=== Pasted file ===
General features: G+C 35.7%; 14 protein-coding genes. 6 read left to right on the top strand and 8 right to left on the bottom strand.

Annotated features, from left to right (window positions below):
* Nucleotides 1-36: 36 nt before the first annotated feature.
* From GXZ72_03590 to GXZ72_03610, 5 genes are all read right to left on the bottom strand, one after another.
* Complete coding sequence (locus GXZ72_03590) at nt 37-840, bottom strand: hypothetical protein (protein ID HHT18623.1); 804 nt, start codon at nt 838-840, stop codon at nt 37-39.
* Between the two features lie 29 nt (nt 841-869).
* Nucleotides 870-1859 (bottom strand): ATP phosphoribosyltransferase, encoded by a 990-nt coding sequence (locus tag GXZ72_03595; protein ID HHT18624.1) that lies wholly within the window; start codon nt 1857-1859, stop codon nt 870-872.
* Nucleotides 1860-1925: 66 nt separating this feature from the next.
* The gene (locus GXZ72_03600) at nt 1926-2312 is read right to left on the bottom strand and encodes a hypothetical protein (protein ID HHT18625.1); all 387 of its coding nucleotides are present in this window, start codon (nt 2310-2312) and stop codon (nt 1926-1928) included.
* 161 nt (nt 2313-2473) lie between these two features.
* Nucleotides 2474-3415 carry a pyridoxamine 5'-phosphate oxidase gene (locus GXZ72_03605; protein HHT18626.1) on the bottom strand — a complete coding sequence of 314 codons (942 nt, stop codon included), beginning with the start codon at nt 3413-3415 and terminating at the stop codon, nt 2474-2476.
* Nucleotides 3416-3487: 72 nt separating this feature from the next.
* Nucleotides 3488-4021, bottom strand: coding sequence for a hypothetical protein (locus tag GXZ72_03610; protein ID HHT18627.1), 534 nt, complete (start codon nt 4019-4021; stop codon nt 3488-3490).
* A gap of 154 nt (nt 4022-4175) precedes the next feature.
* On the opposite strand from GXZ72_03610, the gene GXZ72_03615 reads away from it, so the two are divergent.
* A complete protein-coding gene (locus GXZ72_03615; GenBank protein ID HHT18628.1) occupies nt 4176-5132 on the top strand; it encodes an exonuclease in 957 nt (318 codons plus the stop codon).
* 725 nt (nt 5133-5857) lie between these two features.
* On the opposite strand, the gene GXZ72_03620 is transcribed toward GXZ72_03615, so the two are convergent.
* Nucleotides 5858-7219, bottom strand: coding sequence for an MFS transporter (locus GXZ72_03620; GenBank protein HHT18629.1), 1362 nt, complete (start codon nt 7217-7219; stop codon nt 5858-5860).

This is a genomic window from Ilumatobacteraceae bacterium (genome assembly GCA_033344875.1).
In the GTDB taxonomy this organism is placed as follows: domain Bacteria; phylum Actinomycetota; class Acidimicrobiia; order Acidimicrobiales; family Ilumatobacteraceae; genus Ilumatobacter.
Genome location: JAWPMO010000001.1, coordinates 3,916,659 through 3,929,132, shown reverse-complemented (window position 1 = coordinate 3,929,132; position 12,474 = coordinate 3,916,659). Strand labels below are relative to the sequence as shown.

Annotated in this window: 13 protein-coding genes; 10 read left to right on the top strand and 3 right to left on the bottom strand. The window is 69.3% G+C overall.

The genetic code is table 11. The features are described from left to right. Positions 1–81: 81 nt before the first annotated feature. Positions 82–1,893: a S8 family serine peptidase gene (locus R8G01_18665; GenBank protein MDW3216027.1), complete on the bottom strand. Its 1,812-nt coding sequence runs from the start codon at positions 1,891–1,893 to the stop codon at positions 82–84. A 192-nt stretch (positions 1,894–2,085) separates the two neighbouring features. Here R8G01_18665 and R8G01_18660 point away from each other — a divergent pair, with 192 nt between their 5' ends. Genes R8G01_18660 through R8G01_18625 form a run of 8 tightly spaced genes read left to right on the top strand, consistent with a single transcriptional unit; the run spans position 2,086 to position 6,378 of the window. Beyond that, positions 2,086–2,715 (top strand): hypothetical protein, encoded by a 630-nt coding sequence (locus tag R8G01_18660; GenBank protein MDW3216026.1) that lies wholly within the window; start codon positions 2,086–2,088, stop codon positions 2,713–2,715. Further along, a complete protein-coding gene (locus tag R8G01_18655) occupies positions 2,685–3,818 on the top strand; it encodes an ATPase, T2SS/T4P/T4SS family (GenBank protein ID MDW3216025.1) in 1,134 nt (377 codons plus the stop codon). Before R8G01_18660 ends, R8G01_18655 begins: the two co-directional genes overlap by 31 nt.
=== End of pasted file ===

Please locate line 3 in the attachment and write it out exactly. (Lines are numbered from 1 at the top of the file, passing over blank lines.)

* Nucleotides 1-36: 36 nt before the first annotated feature.